When Sir Georg Solti and Mother Theresa died at almost
the same moment in August 1997, their deaths were almost totally overshadowed
by the car accident in Paris that claimed the life of the Princess of
Wales and two other people in the car with her. Soltiís obituaries duly
appeared, but the newspapers were so taken up by the other event that
the loss of one of the centuryís leading conductors seemed largely to
go by the board. When other articles did start to appear I remember
being struck by the critical tone of many of them, almost as if the
music press had been waiting for Solti to die so that they could say
what they liked about him. Solti was a pioneer of the gramophone, a
prolific recording artist, and, of course, at the head of the famous
Decca Ring, one of the most celebrated projects of all time.
Yet many commentators took the opportunity of his death to list his
shortcomings, often at the expense of his manifest qualities. The nervous
energy present in most of his work was cited as a weakness; his interpretations
suffered from a certain driven quality, a lack of grace, even of finesse
and subtlety. Well, maybe. But listen to that Ring and see if
you agree. Or the Mahler symphonies, or anything by Bartók. Listen
to Solti in Elgar. With these composers, as with many others, Sir Georg
demonstrated what he was capable of. Not, I rather fear, in Berlioz.
This recording, first issued in 1972, is brilliantly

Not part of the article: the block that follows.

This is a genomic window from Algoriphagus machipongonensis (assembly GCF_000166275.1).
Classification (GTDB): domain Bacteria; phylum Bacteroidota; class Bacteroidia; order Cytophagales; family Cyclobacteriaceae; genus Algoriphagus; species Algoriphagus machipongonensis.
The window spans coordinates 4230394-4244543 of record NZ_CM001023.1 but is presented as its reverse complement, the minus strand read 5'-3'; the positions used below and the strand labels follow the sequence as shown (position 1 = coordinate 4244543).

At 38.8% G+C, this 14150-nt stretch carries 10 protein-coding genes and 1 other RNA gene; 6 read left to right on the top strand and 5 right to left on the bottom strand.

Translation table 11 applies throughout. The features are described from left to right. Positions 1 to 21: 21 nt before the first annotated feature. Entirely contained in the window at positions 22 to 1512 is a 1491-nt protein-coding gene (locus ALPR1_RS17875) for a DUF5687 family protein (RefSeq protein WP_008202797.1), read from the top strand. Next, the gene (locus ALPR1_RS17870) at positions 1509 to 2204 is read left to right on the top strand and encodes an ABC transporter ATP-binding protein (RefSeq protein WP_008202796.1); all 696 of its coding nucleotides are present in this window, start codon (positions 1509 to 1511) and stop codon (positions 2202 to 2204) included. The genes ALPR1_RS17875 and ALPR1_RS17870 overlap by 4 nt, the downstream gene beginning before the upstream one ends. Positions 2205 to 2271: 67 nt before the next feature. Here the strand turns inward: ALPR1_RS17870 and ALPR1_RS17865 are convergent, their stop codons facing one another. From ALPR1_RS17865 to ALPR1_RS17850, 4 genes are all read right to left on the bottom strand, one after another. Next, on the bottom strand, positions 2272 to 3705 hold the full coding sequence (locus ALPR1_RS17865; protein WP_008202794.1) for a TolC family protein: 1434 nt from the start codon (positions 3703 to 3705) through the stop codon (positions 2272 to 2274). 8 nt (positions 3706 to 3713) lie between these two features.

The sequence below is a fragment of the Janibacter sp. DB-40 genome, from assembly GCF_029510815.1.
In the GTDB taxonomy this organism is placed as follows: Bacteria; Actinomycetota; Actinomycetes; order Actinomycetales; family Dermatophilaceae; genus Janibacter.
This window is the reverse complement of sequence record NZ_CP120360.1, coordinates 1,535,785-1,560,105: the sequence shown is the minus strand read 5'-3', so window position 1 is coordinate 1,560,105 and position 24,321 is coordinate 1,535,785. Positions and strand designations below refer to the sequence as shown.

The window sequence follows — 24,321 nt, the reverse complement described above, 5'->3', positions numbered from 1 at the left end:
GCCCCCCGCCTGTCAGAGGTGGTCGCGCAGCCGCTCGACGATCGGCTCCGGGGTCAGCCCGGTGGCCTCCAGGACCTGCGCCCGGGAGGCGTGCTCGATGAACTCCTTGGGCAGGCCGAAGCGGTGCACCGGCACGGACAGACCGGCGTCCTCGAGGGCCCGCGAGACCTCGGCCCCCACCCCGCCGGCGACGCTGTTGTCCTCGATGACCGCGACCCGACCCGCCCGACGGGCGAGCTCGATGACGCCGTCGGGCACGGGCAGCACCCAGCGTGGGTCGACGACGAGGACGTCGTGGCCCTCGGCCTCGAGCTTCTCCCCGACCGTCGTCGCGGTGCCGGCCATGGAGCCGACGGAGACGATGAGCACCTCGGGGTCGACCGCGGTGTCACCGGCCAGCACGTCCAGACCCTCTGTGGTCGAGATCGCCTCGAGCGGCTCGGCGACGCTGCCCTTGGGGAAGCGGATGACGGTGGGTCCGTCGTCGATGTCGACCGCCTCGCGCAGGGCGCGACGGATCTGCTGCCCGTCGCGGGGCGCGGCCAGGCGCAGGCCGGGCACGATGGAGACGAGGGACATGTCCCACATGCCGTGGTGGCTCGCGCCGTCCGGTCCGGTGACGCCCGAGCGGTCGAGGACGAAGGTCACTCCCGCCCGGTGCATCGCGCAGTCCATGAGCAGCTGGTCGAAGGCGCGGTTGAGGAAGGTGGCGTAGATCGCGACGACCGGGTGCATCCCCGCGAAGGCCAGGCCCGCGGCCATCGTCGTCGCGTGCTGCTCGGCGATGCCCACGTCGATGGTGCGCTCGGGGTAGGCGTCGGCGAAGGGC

played by the Chicago Symphony Orchestra, but sadly the reasons for
buying it end there. Even the recorded sound is too much of a good thing,
brightly lit to the point of harshness. As for the interpretation, well,
there is little passion or yearning in the slow introduction to the
first movement, still less wistfulness or regret where we might hope
to hear it. And once the main body of the movement is underway the real
character of the interpretation begins to come out even more clearly.
The music is exceptionally hard-driven, with precious little charm or
grace. Accents are exaggerated, and no opportunity to place accents
is missed. Dynamic contrasts are underlined, usually at the expense
of the gentler passages. I donít think Iíve ever heard the second movement
waltz with less lilt, less dancing quality to it, though characteristically
perhaps, the final dash at the end of the movement is well managed.
The Scène aux Champs is so totally lacking in atmosphere
that you wonder how the players achieved it. We may expect the final
two movements to be more successful in that fewer of those qualities
of which the conductor seems short on this occasion are required. And
so it is, even if the Marche au supplice seems rushed, lacking
just the fatal relentlessness that other conductors have been able to
bring to it, and the final witches Sabbath has precious little diabolic
quality to it. The moment when the strings play with the wood of the
bow Ė one of the most hair-raising pieces of orchestration ever, in
my view Ė passes for almost nothing.
Les Francs-juges goes a little better, though
the same qualities, those present and those lacking, are to be noted,
and in any case, even at this price, nobody is going to buy this issue
for the overture.
There are so many outstanding versions of this symphony,
even at bargain price, that this disc, one of the few disappointments
in the excellent Eloquence collection, need not detain us. Try to find
Martinon with the French National Radio Orchestra on EMI for an authentic
French accent, but otherwise any one of Sir Colin Davisís three recordings
(two on Philips, the most recent on LSO Live) demonstrates infinitely
better how subversive and inspired, how varied and sheerly beautiful
a work the Symphonie Fantastique really is.